An AMD Athlon or Sempron chip may not drum as much excitement as Ryzen, but loyalty has helped those brands stick around for more than a decade.
So what happens to those and other PC processors, like the A-series and FX, when AMD's new Ryzen chips start flooding the market in March? AMD has said the first high-end desktop Ryzen chips will ship in March.
For now, AMD plans to make no changes to its lineup of existing chips, a company spokesman said.
Instead, the chips will be regrouped to focus on price-sensitive PC buyers.
Ryzen-based PCs are expected to be priced at a premium, competing with Intel's top gaming CPUs. The FX chips will not go away once Ryzen arrives, and will be targeted toward budget gamers.
The A-series chips -- which were targeted toward a wide range of laptops -- will be much like Intel's Core i3, i5 and Celeron and Pentium processors, which are also targeted at low-end to mid-range laptops and Chromebooks.
Unified AM4 socket compatibility helps maintain existing chips and has provided an easy path to Zen-based PC chip upgrade, the spokesman said. For example, the AM4 socket supports Zen chips and the recent 7th Generation A-series chips.
Expanding the PC chip lineup will help AMD compete with Intel, from the high-end to low end. AMD is already gaining in the PC market.
AMD took x86 chip market share from Intel in 2016. AMD had a 13.6 percent market share in 2016, growing from a 12.7 percent share in 2015. Intel's share was 86.3 percent in 2016, dropping from 87.1 percent in 2015, according to Mercury Research.
Strong laptop chip shipments in the second half of 2016 and an inventory purge in 2015 helped AMD grow its market share, said Dean McCarron, principal analyst at Mercury Research.
The most vulnerable AMD chips are Athlon and Sempron, which sit on the bottom rung of the company's chip lineup. Some brands like Phenom have died, but Athlon and Sempron have shown amazing staying power thanks to brand loyalty from home PC builders in Asia, McCarron said.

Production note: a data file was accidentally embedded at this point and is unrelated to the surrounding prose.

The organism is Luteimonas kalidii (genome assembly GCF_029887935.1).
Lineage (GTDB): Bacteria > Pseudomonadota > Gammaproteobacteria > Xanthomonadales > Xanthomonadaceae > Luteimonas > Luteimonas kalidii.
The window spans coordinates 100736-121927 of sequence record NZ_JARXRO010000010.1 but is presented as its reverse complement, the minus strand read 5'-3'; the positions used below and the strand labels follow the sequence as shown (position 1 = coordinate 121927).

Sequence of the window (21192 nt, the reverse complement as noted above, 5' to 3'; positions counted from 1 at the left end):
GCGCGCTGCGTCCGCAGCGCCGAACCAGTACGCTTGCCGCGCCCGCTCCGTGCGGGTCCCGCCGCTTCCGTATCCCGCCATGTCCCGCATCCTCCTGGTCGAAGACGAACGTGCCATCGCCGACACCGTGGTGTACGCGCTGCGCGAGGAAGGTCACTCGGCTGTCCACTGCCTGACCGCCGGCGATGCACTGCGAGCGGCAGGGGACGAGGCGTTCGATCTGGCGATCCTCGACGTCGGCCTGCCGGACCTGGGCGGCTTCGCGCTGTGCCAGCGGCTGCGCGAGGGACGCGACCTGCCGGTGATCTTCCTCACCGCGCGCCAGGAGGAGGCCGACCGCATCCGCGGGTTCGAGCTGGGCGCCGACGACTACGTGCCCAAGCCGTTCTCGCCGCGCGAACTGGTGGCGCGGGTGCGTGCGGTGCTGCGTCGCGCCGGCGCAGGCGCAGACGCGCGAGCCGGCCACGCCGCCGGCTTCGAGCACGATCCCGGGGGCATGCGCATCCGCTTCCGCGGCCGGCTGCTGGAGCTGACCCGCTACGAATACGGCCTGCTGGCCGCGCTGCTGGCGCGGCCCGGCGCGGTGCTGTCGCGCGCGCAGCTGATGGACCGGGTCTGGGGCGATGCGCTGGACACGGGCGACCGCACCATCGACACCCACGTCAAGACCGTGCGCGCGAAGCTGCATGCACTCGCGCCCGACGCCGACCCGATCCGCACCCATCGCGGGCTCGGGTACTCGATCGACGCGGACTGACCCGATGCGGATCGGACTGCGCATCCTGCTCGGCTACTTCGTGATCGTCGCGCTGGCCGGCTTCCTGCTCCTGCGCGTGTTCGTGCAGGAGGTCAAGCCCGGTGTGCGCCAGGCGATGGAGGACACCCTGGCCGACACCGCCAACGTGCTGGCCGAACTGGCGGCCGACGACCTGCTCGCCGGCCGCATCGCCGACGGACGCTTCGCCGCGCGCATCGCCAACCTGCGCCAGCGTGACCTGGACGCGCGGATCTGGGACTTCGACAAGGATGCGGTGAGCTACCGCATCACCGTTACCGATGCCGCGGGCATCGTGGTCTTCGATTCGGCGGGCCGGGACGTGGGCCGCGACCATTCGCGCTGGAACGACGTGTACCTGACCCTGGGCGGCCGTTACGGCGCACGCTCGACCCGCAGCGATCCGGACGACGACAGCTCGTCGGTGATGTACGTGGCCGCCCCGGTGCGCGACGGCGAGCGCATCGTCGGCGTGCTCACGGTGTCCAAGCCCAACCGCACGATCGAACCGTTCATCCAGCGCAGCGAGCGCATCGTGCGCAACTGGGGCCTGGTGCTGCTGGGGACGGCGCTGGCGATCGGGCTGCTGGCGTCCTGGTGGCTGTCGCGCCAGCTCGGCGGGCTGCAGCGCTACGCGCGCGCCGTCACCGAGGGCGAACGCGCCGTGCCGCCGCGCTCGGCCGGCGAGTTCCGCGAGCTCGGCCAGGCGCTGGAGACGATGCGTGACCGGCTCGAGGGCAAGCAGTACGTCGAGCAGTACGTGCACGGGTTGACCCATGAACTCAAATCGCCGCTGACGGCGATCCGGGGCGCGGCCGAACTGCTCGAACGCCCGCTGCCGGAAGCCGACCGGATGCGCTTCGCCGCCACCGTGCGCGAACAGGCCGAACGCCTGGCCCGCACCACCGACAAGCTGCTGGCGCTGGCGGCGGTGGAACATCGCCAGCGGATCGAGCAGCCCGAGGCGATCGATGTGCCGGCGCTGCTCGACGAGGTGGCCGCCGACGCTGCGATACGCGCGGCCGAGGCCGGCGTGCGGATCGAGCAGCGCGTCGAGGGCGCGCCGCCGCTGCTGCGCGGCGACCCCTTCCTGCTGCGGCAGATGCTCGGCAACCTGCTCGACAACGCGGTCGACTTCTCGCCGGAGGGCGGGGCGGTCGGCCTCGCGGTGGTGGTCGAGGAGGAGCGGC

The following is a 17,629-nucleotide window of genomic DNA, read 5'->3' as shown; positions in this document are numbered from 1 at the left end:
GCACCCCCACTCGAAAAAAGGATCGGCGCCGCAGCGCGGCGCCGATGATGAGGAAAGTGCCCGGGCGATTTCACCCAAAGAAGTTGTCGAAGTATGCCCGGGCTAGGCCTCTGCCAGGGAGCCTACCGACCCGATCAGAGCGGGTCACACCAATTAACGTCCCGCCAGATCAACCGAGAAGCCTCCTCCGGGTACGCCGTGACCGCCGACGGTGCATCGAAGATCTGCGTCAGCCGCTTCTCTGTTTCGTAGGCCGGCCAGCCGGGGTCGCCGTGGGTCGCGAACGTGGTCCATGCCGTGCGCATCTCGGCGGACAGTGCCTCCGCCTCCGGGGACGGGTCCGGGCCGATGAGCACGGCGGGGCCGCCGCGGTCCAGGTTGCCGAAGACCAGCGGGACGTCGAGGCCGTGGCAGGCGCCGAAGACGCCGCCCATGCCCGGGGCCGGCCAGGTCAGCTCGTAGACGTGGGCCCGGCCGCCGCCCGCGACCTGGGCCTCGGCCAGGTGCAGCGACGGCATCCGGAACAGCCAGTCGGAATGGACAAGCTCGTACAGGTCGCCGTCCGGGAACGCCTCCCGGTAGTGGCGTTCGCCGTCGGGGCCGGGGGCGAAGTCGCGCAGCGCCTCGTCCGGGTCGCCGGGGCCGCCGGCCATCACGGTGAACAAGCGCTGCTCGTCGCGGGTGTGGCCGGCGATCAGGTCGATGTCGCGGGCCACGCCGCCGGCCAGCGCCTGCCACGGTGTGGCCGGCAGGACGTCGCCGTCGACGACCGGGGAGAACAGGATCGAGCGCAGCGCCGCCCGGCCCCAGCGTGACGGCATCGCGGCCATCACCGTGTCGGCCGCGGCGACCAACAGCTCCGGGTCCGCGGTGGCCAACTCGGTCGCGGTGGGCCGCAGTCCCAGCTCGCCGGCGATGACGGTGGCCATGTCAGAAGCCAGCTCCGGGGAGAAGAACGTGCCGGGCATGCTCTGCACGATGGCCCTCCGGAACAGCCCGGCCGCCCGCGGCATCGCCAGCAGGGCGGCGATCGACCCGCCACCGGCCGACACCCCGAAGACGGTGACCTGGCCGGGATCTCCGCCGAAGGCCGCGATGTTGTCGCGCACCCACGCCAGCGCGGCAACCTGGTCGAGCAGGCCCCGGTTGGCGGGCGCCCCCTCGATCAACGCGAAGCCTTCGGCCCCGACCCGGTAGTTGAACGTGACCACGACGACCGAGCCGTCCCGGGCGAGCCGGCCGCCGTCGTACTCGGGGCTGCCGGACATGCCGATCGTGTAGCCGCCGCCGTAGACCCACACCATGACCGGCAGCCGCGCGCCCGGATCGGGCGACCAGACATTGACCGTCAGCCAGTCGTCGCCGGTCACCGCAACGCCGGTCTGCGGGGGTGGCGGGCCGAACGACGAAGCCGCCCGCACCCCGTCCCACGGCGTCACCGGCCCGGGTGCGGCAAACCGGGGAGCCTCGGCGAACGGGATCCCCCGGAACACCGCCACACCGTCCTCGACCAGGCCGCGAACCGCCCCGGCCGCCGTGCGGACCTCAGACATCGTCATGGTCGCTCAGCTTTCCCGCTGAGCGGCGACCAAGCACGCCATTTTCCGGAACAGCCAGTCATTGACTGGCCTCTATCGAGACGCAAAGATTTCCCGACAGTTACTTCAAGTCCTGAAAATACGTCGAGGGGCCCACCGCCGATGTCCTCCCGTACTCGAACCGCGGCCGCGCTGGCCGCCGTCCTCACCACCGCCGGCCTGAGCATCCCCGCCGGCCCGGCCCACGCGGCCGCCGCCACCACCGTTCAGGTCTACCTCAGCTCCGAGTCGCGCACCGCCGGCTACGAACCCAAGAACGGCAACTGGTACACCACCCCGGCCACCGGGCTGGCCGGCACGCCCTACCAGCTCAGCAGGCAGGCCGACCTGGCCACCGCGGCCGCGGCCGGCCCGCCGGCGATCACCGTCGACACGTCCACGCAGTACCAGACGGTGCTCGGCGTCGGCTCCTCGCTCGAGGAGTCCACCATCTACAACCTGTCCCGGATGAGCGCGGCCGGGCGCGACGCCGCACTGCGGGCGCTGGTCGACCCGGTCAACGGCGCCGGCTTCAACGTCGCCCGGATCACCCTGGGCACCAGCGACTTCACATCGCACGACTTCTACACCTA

Those chips will be hard to discontinue overnight, McCarron said.
"Intel dealt with that in Asia on Pentium. Once it is established, they can't go away," McCarron said.
Chips like the Athlon X4 and FX-4300 -- which is cheap to manufacture -- will keep serving customers' needs and will stay in production for some time to come, McCarron said.
Also, PC makers need low-end products to segment markets and maintain prices. The price of high-end FX chips helps set a minimum price for Ryzen chips. It also helps retain Ryzen as a high-margin product, which is important for AMD in its pursuit of higher profitability.
The low-end chips will also help keep AMD's chip volume active and meet supply agreements. AMD has an agreement with GlobalFoundries to manufacture a certain number of chips each year.
Low-end chips are also important to manufacturing. They help amortize manufacturing costs and provide a market for chips with minor defects. It's fairly common for chips to get defects during manufacturing, and those are repackaged into low-end parts. That helps reduce inventory and produces revenue from those chips.
AMD can't say it is getting rid of older chips because that would damage partnerships with PC makers and OEMs, said Jim McGregor, principal analyst at Tirias Research.
"They can't displace the entire product portfolio over night," McGregor said.
But at some point, AMD will have to figure out which ones to chuck. It's likely the chips that are more expensive to manufacture will get the boot. Some chips like high-end FX parts could get the boot as Ryzen chips expand into lower-end gaming PCs. A decision to drop expensive chips and retain cheaper ones would be a cost-saving measure to reduce the manufacturing overhead.
"You'll see the transition over the next nine to 12 months to move everything over," McGregor said.
AMD has also released Zen-based server chips to succeed the current Opteron server chips. The company has seemingly put the development of ARM-based server chips on hold, and few server makers are using Opteron chips now. AMD will continue making embedded chips, which are used in devices with life spans of up to 10 years.